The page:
Buy a smaller shower head, and you get a higher water pressure. It is that simple, right? No, you’re wrong.
If you buy a shower head assuming size corresponds to pressure, you might be wasting money. From a cursory look at the different shower heads, the correlation of shower head size to pressure seems to hold little water.
We all know that volume has a direct correlation with pressure. The high volume corresponds to a low-pressure and low volume to a high-pressure. It’s simple physics knowledge. However, does the size of the shower head affect the pressure of the water coming out of it?
Not really! I can imagine you scratching your head. Let’s get rid of any confusion you might have.
The size of the shower head doesn’t affect the pressure. Change in water pressure has to do more with the design of the shower head and less so with its overall size.
There are a few other factors to keep in mind. We will try to explain things in detail. Keep reading till the end.
Does the Size of Showerhead Affect Water Pressure?
The overall size of a shower head has little to no effect on the pressure of water coming out. Despite what many think, the increase or decrease of water pressure won’t happen unless the total volume of water is pressurized in some way.
A small shower head might result in less water pressure if the design relieves water pressure from the chamber.
On the contrary, a big shower head with a pressurized chamber can deliver a much greater amount of pressure due to design. That’s the technical side.
In practical implementation, you’ll notice that the common denominator of the high-pressure shower head is their low volume area while having a high-volume supply line. So, the bottom line is that the size of shower heads doesn’t affect water pressure on its own.
There’s a bit of misconception about water pressure and flow rate. Water pressure is only in the water supply line, which is measured by pounds per square inch or PSI.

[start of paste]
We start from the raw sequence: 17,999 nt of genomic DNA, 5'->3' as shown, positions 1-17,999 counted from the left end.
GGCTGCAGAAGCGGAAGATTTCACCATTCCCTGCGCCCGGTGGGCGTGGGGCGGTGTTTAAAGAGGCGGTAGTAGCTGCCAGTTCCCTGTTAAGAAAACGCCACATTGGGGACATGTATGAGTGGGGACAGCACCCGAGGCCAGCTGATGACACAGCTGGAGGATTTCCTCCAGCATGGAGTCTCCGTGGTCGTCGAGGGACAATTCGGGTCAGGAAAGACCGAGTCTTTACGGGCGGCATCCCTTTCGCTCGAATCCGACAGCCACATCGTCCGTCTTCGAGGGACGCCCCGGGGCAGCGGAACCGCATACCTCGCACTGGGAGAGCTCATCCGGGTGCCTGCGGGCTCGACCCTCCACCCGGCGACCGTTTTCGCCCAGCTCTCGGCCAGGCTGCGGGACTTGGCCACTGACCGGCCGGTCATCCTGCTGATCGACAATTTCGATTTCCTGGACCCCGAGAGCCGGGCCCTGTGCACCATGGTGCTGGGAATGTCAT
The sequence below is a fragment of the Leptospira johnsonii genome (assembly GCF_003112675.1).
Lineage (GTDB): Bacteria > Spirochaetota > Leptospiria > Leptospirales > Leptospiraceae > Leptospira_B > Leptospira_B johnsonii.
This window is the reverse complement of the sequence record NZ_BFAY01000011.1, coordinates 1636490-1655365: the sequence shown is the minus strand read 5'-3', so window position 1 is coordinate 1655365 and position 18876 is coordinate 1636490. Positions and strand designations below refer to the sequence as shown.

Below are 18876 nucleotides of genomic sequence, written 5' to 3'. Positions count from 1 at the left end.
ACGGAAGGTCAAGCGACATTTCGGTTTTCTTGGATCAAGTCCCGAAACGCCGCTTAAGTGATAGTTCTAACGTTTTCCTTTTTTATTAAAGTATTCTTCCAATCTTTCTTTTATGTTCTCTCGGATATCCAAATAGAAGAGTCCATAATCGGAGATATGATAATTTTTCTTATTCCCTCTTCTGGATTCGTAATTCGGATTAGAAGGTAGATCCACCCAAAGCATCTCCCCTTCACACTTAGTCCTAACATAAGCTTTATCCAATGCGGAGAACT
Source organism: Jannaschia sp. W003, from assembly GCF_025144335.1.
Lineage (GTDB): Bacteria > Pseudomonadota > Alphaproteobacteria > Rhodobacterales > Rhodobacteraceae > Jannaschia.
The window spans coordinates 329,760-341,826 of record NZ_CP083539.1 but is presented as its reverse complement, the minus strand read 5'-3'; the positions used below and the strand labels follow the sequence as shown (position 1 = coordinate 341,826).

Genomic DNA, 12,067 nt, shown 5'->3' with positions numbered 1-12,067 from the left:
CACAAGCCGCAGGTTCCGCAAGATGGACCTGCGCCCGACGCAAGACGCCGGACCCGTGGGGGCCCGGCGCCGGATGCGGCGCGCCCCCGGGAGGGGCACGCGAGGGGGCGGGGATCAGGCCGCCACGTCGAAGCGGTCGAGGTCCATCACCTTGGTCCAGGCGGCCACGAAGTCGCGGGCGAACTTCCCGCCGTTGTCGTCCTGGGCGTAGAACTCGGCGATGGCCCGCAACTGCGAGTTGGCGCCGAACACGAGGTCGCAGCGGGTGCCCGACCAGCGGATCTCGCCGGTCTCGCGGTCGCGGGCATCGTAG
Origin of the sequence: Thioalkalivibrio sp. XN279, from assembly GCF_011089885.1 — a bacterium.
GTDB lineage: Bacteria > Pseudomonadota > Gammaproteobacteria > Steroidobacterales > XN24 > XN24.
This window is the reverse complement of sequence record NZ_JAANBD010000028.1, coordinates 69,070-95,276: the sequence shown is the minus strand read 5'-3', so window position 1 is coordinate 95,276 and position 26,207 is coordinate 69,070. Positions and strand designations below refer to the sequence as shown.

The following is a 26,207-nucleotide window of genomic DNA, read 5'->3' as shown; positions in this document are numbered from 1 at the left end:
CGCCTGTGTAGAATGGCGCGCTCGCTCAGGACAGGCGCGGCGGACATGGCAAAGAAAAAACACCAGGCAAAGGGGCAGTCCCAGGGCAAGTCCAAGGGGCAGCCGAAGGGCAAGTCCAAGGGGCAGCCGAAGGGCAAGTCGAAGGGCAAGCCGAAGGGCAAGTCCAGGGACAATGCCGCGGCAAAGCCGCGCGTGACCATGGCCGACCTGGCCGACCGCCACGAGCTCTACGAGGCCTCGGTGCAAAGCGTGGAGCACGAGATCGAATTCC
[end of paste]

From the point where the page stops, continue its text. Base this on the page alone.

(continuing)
We usually call water pressure the flow rate, measured by GPM or gallons per minute.
If you ask me what’s the ideal water pressure, the answer would be 45-60 PSI. It can go up to 80 PSI, but that’s not an optimal amount. And the ideal flow rate would be 1.5-18 gallons* per minute (*1 Gallon= 3.7 Liter).
Recommended reading: Does Size of Shower Head Matter?
Do Different Shower Heads Affect Water Pressure?
Yes and No. Different shower heads will affect water pressure if only these heads have different internal designs. Otherwise, you’re looking at the same performance even if they are mounted differently.
If you’re wondering whether a wall-mounted or a hand-held shower head will have the same performance, the answer is; these will perform the same unless the designs inside offer different water pressure and flow rate.
You’ll see how the concept is applied to rainfall shower heads as well. Despite the common conception, they are not low-pressure shower heads. It’s the direction of its outlet that makes it seem like a low-pressure shower head. They can be high-pressure, as it’s evident from the market listings.
How is water pressure created then? Water pressure is created by maintaining a ratio of volume between the inlet and outlet. The flow rate of water inside the water supply line should be high in order to get a good flow rate out of the shower head.
That is if you don’t have a high-pressure shower head. These shower heads can do wonders for homes with a low-pressure supply line.
High-pressure shower head designs are the best solution for a high-volume and low-pressure water supply line. These high-pressure shower heads have a pressurized chamber design with many spray settings that delivers a good amount of flow rate.